Game over. Ness doesn't hesitate clawing at the trunk to get to the heroin. Officers pop it open. Ness goes straight for a red duffle bag.
Police get it all: 5.658 kilograms of heroin—almost 12 and a half pounds—worth more than a half million dollars if sold on the street. Back in Cleveland, somebody's out $330,000 in cash with no heroin to show for it, customers waiting on it, and two of his couriers facing major charges. Publicly, Joliet police took credit for that August 21, 2012 arrest in the local news. It was the largest amount of heroin the department ever seized thanks to officers on patrol suspicious of a "phantom grandpa" during the traffic stop, the newspaper wrote.
But behind the scenes, it was the FBI and an undercover police narcotics unit calling the shots. Chicago-based agents were deep into "Operation Red Barron," an investigation of Mexican drug suppliers selling heroin in Joliet and perhaps beyond.
When the FBI listened in on calls from an unknown 216-phone number to their targeted suppliers two days earlier, they knew the guys in the silver 2009 Hyundai Genesis would be there to pick up exactly what the guy on the other end of the line had ordered. They knew how much money it was for, they knew how much heroin they were bringing back, they knew who gave it to them and they knew it was all in the trunk.
What they didn't know was who was higher up on the heroin food chain operating via Joliet: Who was supplying them to supply the Cleveland guys? So they directed the Joliet police to the Cleveland-bound couriers and orchestrated the stop, to see what would happen next.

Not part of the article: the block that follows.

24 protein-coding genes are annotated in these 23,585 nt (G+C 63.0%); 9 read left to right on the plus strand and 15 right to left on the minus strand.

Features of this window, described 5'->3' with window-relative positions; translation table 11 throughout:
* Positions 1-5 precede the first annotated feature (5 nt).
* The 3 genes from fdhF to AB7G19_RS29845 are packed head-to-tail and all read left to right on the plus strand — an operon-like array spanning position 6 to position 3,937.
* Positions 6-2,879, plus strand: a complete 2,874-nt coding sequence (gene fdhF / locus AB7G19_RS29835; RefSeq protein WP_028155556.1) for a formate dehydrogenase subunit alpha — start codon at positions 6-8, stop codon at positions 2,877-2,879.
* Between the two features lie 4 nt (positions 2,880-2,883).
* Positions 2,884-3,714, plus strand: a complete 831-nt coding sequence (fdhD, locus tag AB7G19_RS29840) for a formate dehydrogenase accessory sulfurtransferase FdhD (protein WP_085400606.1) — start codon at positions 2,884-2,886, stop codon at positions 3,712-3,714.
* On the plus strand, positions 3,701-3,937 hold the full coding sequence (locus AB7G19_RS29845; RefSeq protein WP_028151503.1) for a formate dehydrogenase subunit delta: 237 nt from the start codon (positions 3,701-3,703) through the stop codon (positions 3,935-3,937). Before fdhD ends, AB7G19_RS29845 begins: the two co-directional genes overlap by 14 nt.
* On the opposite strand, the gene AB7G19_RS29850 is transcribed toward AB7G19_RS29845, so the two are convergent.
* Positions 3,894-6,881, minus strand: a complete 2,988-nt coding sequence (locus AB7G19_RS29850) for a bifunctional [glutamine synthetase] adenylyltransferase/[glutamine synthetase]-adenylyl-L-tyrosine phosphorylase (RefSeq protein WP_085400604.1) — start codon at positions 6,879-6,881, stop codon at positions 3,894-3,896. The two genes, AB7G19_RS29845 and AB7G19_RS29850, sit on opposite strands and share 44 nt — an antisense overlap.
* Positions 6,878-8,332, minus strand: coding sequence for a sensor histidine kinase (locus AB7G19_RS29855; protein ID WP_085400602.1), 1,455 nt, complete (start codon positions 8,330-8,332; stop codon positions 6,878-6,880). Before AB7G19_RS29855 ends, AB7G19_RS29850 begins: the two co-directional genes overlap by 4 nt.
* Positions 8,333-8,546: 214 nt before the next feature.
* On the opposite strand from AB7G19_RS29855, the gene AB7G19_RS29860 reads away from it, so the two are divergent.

Lamar Egler and Lewis Hall were not making it back to Cleveland with the heroin, even if they lowered their heart rates, talked calmly and properly rehearsed a backstory about a sick grandfather in a local hospital. If it wasn't an unused right turn signal, it would have been for going 48 mph in a 45 mph zone or for having a view-obstructing pine-tree air freshener dangling from the rearview mirror. For anything, really, so long as it was a technically legal traffic stop where probable cause to search the car for drugs seemed to come from the officer's own police work rather than FBI wiretaps and surveillance of the Joliet supplier. The investigation was not nearly complete and the Feds needed folks higher on the heroin chain to continue to operate business as usual.
It worked. The Joliet supplier and the unknown Cleveland distributor continued to use the phone as if Chicago FBI agents weren't listening to every word and reading every text, which is how investigators came to learn that the Cleveland distributor was making his way to Illinois six days after the courier bust to meet with the Joliet target. Agents were perched and ready for his arrival and soon learned his identity: 36-year-old Clevelander Antoine Matthews.